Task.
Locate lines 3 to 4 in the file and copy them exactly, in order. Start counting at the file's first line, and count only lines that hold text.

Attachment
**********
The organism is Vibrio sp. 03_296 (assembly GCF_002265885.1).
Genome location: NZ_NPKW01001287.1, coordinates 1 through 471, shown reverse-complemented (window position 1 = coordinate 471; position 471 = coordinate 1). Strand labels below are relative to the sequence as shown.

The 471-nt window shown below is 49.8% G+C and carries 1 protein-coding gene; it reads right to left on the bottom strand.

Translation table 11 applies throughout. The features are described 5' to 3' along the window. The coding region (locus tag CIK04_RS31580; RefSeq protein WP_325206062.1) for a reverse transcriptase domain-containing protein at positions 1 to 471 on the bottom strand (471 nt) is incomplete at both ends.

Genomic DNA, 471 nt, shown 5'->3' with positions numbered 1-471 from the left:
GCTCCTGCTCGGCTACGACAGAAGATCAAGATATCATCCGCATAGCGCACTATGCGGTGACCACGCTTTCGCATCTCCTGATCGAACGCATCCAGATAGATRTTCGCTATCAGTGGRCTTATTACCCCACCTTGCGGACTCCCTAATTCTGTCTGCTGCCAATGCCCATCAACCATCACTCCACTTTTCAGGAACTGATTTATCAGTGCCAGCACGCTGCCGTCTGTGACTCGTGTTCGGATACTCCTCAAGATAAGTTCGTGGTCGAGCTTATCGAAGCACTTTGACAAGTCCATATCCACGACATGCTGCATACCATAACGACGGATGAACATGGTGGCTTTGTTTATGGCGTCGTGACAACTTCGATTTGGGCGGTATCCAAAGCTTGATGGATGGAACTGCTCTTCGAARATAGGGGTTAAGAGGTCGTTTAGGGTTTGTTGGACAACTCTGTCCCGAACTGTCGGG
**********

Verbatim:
The 471-nt window shown below is 49.8% G+C and carries 1 protein-coding gene; it reads right to left on the bottom strand.

Translation table 11 applies throughout. The features are described 5' to 3' along the window. The coding region (locus tag CIK04_RS31580; RefSeq protein WP_325206062.1) for a reverse transcriptase domain-containing protein at positions 1 to 471 on the bottom strand (471 nt) is incomplete at both ends.